The second of the markets — which hopes to launch on Saturday, May 31 — will be called the Clarendon Night Market. Open, at least initially, from 3:00 to 9:00 p.m., the market could be the first of its kind in the D.C. area.
“We’re pretty sure this is the first night market in the region,” market organizer Michael Berman told ARLnow.com today. ”We’re really looking forward to coming to the Clarendon area. We think it’s a pretty dynamic intersection right there and… we’ve been looking at night markets for awhile.”
The market will have lights to add illumination and ambiance after dark. Berman, whose management firm also runs the well-known Eastern Market flea market, expects to sign up vendors who will sell a mix of jewelry, photography, paintings, handmade crafts, collectibles, vintage items and furniture.
Also expected at the market, in keeping with the gastronomic focus of many Asian night markets: specialty food vendors selling take-home food like hand-baked pies, and perhaps grab-and-go food from local restaurants.
Not in the offing, even though it seems a natural fit: food trucks. Berman says he doesn’t want to drive away business from Clarendon restaurants.
“We think it’s going to be cool,” Clarendon Alliance Executive Director Matt Hussman said. “It’s hard to start a brand new market, so it might be a bit slow to start, but we’re doing out best.”
The permit being considered by the Board would allow the markets to run from April to December. Should the markets prove popular, however, the Alliance may seek approval to operate the market year-round. Likewise, Hussman said, if the night market is successful organizers may seek permission to end a bit later than 9:00 p.m.
CEB May Anchor New Rosslyn Skyscraper — The Corporate Executive Board is considering jumping ship from its current Rosslyn office to anchor the planned office skyscraper in JBG’s Central Place development in Rosslyn. Should a deal with JBG go through, construction would start on the office skyscraper, which is currently on hold even though its companion residential skyscraper is being built. [Washington Business Journal]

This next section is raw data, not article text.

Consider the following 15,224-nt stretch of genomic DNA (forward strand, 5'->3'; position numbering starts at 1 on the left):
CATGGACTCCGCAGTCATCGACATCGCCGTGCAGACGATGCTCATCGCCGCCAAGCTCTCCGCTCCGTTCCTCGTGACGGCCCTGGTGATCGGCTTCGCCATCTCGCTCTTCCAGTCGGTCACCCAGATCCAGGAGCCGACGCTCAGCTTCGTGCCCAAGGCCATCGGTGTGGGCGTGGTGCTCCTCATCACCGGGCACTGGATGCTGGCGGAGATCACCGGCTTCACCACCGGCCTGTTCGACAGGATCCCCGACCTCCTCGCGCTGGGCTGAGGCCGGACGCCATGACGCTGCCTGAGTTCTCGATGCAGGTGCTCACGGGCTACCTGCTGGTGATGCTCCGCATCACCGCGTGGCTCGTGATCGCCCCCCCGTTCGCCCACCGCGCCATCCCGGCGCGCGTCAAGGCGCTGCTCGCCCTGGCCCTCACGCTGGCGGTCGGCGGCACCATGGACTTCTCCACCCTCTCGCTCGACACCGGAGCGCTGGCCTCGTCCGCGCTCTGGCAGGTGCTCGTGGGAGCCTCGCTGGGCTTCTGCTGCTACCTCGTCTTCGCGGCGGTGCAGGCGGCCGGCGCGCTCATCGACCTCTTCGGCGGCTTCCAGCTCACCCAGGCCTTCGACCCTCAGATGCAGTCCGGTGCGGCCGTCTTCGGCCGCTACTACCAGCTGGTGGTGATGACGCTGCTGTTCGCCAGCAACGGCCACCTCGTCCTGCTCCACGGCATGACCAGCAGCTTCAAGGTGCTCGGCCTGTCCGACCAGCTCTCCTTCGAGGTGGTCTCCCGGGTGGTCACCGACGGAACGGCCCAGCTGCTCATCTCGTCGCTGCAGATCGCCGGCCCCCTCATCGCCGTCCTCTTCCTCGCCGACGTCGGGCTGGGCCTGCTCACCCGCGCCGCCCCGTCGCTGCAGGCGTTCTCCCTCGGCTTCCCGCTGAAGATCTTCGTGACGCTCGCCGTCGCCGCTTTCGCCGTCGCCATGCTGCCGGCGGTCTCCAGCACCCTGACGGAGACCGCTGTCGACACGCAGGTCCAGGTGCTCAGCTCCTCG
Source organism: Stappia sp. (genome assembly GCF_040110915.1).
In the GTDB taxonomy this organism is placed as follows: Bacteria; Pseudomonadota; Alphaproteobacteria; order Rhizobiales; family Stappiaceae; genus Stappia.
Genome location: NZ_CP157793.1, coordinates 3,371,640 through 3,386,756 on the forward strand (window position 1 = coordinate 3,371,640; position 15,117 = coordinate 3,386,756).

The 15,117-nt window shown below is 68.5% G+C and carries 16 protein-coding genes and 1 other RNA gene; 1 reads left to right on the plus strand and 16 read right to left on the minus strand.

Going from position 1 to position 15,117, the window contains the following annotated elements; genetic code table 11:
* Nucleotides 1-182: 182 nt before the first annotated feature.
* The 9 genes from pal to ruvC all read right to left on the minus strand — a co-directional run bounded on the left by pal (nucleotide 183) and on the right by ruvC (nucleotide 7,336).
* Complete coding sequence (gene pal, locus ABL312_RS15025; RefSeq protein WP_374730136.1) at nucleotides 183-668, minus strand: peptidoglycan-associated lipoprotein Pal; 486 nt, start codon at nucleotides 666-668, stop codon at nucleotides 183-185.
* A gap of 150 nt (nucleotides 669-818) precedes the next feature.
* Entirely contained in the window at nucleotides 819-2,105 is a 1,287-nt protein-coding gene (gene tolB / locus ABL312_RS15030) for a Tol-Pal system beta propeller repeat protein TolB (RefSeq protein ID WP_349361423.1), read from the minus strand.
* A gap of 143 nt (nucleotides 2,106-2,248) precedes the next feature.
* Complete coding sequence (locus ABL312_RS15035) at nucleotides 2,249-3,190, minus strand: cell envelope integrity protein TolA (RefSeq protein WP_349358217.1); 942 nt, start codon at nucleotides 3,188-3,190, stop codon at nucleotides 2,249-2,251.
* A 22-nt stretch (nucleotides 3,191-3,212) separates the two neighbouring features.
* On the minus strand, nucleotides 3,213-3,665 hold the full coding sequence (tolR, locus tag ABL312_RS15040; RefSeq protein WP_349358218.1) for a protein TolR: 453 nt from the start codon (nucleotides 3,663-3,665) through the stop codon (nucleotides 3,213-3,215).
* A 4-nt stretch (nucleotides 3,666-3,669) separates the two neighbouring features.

WaPo Takes on Clarendon — “In the past decade and a half, Clarendon has seen a steady influx of hip eateries, high-rise condo buildings and happy 20-somethings in search of organic quinoa,” writes the Washington Post, in an article about “what to do in Clarendon.” [Washington Post]
Polls Suggest Beyer is Frontrunner in Congressional Race — Former Virginia lieutenant governor Don Beyer is leading in polls taken in the figurative backyards of his opponents. Beyer is leading in Charniele Herring’s House of Delegates district, Adam Ebbin’s state Senate district and in the city of Alexandria, where Bill Euille is mayor. Of the areas polled, only Patrick Hope in his House of Delegates district is beating Beyer. The polls were sponsored by the Democratic website Blue Virginia. The Democratic candidates vying to replace Rep. Jim Moran in Congress will debate tonight at George Mason University’s Arlington campus.
‘Outstanding Volunteers’ Named — The Arlington County Board on May 13 will honor 7 individuals and two teams for outstanding volunteer service to the county. [Arlington County]
New Development Coming to Falls Church — A new seven-story mixed-use building is coming to the City of Falls Church. The development, at 301 West Broad Street, will feature 282 apartments, a Harris Teeter store and another retail space. [Greater Greater Washington]
Photo courtesy @jdsonder